Individual users can download the app via Google Play or the App Store. The user interaction is as follows:

  • The application is downloaded for free on Google Play or the App Store. 
  • After creating a profile, the user takes a “symptom assessment.” 
  • The user types in the most prevalent symptom; as the user types, the software auto-populates a list of suggested symptoms, along with a short description.
  • The user is asked how to enter symptom duration and given five choices, ranging from “less than one day” to “more than one year.”
  • If the software algorithms detect a potential match at this point, the user is provided with the following data:
    • Summary: A paragraph describing the next best course of action, e.g., seek advice from a doctor or visit the emergency room.
    • Possible causes: A list of one or more potential underlying ailment(s) causing the symptoms and the likelihood (in the form of “# out of # people with these symptoms had this condition.”) 
      • “Tell me more”: Additional information on possible causes.
        • A longer description of the possible cause
        • A graphical representation of “# out of # people” and a list of additional symptoms
    • Less likely causes: A list of one or more unlikely potential underlying ailment(s) in a similar “# out of # people” format.

The model is trained by an in-house group of general practitioners and specialists using thousands of medical conditions and many symptoms. The model includes a knowledge base of risk factors and a reasoning engine, which “asks” [1] What possible known ailments may be responsible for the user’s symptoms, and [2] What are the best questions to ask to narrow these ailments down to a probable cause?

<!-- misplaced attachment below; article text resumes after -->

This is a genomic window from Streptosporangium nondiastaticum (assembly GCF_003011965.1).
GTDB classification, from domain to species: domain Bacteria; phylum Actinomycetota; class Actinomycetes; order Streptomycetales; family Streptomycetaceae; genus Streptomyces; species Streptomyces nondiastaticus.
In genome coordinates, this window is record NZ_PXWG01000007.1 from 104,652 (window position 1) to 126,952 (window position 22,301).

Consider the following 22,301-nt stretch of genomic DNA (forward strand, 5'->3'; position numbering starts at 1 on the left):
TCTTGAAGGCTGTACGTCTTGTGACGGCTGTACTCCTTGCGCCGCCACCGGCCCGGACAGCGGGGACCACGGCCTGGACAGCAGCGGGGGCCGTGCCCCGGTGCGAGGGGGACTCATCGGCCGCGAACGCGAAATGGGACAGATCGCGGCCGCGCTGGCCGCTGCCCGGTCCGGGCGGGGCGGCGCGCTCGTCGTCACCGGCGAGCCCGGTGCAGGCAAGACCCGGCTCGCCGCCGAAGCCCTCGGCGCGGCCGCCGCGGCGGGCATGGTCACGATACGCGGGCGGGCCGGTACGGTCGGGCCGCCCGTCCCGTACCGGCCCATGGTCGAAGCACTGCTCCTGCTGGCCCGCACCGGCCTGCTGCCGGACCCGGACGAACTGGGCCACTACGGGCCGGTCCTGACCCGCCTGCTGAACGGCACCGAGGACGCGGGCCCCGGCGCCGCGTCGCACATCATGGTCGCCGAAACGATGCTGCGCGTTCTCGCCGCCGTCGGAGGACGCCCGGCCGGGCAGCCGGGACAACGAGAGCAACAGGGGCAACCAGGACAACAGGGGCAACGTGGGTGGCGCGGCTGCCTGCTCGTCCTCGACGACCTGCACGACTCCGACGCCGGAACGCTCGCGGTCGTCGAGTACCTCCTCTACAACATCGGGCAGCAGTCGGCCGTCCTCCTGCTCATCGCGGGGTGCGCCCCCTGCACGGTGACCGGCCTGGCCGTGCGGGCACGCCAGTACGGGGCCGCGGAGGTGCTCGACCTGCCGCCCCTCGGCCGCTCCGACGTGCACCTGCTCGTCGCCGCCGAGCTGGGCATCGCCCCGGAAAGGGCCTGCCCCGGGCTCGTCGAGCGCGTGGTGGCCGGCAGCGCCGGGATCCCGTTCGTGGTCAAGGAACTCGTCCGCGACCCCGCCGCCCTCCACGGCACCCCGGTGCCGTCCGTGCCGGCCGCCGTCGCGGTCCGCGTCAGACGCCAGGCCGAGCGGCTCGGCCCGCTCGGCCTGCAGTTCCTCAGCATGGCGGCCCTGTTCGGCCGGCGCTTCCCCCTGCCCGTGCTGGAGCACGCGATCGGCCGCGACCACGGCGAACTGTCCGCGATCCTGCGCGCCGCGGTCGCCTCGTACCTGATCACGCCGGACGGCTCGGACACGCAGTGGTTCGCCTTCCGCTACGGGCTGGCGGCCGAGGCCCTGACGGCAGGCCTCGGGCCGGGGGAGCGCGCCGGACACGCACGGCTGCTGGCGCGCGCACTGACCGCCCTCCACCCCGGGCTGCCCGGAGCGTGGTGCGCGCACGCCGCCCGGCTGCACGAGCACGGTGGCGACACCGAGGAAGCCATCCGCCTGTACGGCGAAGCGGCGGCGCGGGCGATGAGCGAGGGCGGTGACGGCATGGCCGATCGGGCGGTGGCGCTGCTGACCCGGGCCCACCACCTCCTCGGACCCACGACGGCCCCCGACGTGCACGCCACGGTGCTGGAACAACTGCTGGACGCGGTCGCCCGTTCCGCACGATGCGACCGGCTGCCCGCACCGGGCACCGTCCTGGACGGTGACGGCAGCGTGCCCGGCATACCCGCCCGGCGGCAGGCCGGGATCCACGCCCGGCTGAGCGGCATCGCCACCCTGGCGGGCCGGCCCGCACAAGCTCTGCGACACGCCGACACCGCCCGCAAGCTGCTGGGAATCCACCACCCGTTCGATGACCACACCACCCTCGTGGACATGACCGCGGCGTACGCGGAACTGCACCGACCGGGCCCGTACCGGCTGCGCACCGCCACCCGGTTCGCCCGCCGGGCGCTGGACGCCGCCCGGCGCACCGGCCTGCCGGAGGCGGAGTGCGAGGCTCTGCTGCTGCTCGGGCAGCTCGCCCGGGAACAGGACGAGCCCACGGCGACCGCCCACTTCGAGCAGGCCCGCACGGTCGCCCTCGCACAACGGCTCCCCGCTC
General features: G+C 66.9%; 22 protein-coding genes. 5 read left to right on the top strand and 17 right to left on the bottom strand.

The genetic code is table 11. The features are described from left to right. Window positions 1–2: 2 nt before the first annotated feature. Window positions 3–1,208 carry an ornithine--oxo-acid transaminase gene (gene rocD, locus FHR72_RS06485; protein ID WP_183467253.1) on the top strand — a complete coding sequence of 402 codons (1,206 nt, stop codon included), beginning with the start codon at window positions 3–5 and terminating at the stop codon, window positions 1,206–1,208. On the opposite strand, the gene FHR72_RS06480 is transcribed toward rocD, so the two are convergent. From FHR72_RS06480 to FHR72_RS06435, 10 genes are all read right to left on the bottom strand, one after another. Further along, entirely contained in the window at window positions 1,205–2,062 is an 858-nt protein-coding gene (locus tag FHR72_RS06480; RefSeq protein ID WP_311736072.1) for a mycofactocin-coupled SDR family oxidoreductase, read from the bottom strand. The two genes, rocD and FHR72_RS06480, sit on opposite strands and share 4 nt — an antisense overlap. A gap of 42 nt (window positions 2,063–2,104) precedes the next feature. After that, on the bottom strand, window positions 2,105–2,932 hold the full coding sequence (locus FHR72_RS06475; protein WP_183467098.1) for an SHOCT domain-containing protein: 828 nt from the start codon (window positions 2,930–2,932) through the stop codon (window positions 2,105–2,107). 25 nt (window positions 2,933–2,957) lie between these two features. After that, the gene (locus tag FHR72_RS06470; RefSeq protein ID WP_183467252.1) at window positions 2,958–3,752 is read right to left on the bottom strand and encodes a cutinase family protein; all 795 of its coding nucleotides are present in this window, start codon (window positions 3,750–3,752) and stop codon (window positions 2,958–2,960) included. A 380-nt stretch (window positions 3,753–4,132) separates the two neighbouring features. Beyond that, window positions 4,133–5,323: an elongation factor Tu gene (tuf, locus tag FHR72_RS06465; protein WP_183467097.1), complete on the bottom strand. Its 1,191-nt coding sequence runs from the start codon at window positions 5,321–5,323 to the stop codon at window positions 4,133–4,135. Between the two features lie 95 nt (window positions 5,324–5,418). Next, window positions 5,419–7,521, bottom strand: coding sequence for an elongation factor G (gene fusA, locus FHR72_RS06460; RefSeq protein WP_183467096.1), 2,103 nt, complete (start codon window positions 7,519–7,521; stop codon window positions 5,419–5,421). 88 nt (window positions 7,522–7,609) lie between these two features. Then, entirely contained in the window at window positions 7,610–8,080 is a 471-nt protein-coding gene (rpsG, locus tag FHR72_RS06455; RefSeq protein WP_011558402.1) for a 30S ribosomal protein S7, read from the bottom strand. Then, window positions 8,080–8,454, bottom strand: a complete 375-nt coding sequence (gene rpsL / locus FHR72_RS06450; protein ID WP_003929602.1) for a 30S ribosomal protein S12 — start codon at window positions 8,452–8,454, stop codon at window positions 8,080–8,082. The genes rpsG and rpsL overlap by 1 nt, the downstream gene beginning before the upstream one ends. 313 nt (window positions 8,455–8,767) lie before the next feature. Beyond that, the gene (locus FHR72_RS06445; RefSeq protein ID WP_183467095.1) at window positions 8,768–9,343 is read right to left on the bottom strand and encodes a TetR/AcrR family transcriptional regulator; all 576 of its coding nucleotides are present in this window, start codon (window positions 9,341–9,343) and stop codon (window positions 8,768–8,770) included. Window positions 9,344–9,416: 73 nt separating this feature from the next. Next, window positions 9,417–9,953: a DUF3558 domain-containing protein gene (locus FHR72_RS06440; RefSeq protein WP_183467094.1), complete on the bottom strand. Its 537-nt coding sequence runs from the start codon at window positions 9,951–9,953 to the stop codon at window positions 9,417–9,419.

The user functionality of the app is on display in the following 40 second video:

An algorithm calculates possible conditions’ likelihood and presents the users with this data. It also provides the user with information about actions to take; for example, scheduling an appointment with a primary care physician or going to the emergency room.

Regarding outcomes, Ada states that while the app is free, the company earns revenue through partnerships with health providers, who integrate the platform into their screening systems. However, as the company is private, it is not obligated to release financial statements.

However, we can get an idea of the company’s – and the app’s – growth by looking at recent funding. In May 2021, the company raised $90 million in seed funding. In a February 2022 Series B round, the company raised an additional $30 million to bring its total capital raise to $120 million within nine months.

The company says:

  • Its app is the #1 medical app in 130 countries